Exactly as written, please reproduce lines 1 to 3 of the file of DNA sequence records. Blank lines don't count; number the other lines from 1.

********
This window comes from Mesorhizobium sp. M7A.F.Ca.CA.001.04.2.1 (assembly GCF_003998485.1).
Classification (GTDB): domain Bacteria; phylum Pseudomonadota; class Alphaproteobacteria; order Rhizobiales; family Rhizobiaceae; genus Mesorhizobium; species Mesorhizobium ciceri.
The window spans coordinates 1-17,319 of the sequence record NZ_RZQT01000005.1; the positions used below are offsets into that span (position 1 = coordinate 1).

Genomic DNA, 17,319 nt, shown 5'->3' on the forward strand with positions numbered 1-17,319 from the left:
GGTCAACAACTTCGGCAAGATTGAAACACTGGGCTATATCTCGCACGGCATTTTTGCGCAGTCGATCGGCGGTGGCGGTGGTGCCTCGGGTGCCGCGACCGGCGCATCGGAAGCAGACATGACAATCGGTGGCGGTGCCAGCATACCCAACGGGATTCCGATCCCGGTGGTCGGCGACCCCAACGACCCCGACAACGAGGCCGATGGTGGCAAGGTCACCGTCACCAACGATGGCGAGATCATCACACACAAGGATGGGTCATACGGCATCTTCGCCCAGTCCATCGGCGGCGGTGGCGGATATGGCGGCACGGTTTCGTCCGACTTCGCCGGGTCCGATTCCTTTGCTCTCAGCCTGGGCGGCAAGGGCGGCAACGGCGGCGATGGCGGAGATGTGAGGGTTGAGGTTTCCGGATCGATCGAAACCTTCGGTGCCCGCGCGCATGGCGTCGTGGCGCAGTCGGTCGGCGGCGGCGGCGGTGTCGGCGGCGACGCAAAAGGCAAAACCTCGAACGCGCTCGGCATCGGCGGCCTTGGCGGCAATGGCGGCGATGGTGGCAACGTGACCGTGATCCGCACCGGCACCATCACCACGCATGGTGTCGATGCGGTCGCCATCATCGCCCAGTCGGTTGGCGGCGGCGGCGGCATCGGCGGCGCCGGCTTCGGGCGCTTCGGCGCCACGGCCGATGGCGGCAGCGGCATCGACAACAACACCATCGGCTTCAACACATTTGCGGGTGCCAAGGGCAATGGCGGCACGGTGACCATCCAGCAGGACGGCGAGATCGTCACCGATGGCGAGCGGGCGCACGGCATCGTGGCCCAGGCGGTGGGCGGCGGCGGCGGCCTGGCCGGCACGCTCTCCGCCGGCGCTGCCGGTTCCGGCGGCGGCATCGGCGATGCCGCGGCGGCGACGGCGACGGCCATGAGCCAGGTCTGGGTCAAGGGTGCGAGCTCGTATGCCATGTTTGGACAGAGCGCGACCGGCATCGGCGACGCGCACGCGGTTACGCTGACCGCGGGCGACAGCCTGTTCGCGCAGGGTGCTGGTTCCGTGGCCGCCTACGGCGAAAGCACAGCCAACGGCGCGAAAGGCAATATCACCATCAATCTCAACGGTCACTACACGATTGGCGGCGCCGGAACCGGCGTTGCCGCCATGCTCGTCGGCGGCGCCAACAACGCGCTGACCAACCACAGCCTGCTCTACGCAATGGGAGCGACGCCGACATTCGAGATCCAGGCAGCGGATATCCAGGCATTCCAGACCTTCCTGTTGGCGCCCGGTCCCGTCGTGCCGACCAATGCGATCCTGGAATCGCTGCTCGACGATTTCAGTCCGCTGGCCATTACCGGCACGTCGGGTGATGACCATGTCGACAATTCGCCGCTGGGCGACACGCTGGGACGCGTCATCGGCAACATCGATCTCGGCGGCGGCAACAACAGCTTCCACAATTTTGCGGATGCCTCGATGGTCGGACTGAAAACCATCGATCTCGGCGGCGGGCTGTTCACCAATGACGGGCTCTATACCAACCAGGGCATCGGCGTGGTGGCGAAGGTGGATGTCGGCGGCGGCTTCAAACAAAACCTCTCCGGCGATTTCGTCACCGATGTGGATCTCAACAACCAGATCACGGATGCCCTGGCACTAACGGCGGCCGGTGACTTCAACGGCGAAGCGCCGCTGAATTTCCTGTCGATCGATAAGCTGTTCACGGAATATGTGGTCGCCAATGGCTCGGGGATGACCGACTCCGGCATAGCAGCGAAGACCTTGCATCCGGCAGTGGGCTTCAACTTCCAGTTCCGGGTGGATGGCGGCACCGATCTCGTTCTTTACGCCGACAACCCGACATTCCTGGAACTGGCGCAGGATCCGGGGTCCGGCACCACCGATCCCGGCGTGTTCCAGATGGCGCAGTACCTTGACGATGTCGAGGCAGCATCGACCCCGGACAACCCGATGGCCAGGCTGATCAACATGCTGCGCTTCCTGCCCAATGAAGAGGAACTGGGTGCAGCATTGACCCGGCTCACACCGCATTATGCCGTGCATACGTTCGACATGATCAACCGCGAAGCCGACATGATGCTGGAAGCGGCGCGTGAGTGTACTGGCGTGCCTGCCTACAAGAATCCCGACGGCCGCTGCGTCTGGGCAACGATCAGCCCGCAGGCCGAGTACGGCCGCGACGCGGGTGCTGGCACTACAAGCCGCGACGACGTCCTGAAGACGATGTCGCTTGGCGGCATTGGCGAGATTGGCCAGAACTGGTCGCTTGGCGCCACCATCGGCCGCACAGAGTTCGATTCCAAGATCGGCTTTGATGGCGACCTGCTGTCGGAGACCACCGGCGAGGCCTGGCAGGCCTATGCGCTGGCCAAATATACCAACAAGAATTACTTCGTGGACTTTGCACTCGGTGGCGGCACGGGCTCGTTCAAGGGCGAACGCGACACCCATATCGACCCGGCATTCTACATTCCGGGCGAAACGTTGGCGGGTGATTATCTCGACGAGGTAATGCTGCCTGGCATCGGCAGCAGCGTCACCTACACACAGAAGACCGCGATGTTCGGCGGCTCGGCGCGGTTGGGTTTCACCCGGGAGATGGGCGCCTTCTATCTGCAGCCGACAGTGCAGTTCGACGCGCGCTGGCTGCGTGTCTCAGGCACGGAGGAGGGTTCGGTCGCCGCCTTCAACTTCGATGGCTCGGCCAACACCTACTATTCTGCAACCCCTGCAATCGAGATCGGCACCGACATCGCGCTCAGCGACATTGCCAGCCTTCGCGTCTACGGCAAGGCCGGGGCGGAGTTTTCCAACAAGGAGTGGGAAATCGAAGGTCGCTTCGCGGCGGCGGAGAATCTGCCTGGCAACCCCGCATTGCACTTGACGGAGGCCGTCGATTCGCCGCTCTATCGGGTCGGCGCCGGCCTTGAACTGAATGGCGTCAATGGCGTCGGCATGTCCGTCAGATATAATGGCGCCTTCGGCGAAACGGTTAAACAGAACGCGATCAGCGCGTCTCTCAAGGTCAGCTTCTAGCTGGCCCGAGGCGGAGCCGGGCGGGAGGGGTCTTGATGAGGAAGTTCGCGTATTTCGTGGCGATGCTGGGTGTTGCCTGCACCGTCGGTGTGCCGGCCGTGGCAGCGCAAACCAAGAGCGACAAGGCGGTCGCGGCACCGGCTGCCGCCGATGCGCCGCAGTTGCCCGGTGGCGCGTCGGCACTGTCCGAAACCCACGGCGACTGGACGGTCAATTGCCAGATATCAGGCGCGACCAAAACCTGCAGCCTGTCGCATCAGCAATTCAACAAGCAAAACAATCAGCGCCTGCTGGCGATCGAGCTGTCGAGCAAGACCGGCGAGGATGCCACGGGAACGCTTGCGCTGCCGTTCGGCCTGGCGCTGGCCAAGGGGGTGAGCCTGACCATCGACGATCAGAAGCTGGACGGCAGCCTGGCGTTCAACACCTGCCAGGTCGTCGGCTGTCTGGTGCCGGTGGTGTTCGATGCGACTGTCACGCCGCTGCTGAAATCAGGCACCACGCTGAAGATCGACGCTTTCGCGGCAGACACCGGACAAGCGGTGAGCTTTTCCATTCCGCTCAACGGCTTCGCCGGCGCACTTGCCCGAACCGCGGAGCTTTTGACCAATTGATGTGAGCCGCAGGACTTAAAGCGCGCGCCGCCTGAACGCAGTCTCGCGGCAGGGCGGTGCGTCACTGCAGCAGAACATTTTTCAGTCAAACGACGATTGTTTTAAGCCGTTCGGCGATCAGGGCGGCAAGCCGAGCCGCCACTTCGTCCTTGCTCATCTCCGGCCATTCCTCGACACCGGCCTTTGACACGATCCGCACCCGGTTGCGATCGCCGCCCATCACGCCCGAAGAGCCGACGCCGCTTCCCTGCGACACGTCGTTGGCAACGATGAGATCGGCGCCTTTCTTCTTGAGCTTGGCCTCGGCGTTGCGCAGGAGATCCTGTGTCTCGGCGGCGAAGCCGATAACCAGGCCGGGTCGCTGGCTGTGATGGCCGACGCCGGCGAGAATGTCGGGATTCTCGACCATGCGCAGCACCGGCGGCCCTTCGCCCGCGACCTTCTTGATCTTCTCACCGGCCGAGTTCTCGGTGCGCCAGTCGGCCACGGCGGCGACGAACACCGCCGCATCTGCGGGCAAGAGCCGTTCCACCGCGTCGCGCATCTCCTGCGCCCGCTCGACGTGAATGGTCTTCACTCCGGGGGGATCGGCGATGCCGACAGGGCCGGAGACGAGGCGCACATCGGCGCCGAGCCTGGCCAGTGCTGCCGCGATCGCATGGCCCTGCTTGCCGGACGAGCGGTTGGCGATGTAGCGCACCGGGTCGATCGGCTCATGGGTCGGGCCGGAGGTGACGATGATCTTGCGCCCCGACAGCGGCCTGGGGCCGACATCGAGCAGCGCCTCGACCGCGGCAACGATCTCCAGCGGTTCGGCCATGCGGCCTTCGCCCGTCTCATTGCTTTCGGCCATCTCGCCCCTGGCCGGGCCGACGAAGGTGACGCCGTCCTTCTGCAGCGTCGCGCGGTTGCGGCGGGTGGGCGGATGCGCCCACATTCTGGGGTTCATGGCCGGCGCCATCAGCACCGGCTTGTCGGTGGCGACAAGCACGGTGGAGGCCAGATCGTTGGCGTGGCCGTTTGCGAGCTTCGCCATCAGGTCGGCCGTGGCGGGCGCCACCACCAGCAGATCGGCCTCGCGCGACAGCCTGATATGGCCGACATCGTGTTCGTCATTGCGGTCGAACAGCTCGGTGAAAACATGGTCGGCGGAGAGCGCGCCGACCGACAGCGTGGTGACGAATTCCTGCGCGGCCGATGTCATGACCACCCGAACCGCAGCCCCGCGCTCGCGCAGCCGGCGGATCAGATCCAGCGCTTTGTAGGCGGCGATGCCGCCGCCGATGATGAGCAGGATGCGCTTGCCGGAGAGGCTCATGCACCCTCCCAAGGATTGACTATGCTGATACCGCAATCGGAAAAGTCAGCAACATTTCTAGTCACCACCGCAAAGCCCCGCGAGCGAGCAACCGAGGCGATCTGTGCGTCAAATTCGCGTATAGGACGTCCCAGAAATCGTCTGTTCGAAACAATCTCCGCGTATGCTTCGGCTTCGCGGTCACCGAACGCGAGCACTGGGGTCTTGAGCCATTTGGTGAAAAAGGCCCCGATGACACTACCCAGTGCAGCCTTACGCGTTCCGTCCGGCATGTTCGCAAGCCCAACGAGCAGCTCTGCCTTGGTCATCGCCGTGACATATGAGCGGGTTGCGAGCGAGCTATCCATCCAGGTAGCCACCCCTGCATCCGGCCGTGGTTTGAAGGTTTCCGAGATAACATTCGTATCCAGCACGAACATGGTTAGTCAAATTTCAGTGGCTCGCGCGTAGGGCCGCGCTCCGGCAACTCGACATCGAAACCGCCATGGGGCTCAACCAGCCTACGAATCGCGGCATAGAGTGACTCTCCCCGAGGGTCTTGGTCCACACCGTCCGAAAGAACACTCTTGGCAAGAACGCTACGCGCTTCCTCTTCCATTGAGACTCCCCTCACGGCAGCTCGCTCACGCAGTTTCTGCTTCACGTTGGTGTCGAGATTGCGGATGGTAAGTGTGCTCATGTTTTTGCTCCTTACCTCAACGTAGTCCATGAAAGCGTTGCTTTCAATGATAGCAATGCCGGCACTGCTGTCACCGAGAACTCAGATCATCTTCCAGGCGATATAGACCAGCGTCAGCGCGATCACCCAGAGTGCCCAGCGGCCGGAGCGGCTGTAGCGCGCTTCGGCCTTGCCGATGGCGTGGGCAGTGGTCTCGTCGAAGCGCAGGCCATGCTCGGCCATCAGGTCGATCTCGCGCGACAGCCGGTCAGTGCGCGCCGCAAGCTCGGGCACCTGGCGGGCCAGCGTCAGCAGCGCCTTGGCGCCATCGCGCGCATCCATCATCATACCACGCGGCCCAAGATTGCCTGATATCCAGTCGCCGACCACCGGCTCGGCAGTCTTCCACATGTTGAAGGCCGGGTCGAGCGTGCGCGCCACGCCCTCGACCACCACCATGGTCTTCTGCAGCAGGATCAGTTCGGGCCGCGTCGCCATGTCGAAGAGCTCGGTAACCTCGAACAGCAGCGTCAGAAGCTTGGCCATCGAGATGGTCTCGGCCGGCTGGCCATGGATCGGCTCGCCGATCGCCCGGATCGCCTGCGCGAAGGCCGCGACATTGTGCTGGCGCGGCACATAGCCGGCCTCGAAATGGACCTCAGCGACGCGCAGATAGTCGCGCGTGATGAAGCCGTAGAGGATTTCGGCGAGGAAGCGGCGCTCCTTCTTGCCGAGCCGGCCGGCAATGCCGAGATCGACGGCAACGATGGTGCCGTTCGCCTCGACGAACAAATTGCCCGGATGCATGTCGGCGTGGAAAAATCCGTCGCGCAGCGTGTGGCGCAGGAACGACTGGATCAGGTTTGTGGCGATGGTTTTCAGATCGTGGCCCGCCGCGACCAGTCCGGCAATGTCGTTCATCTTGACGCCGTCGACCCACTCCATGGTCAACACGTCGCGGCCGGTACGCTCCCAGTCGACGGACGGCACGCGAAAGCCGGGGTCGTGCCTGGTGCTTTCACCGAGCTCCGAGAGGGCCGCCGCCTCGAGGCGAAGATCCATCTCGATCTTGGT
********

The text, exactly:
This window comes from Mesorhizobium sp. M7A.F.Ca.CA.001.04.2.1 (assembly GCF_003998485.1).
Classification (GTDB): domain Bacteria; phylum Pseudomonadota; class Alphaproteobacteria; order Rhizobiales; family Rhizobiaceae; genus Mesorhizobium; species Mesorhizobium ciceri.
The window spans coordinates 1-17,319 of the sequence record NZ_RZQT01000005.1; the positions used below are offsets into that span (position 1 = coordinate 1).